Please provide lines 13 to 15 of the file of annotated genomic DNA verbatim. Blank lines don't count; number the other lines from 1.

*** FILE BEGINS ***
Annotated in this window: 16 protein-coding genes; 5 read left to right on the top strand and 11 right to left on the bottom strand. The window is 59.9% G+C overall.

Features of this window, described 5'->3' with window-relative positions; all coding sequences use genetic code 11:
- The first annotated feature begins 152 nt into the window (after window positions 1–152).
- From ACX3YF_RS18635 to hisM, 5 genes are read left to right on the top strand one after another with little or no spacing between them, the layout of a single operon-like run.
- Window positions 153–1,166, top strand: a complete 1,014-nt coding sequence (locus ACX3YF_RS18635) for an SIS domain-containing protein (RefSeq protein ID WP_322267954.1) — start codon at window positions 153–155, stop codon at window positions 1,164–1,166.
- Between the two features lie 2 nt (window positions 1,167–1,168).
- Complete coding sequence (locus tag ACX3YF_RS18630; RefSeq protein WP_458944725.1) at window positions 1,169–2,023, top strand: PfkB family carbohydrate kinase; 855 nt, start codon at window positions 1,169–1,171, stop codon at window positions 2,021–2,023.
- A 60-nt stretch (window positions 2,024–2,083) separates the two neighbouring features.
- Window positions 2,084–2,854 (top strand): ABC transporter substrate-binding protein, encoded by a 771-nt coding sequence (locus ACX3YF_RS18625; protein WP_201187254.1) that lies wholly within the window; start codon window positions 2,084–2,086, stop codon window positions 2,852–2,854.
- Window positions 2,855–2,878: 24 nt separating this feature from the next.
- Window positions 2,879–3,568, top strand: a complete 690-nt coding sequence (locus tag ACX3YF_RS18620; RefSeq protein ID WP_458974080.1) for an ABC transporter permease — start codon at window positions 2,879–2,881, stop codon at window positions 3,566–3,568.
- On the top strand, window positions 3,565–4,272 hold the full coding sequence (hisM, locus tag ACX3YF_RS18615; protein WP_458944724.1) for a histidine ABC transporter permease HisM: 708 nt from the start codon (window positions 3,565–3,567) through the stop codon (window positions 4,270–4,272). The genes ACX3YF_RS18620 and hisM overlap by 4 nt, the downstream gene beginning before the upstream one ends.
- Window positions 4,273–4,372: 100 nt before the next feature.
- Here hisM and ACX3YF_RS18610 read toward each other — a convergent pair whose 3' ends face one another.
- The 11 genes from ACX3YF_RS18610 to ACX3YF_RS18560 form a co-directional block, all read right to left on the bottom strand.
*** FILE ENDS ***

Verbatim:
- Window positions 4,273–4,372: 100 nt before the next feature.
- Here hisM and ACX3YF_RS18610 read toward each other — a convergent pair whose 3' ends face one another.
- The 11 genes from ACX3YF_RS18610 to ACX3YF_RS18560 form a co-directional block, all read right to left on the bottom strand.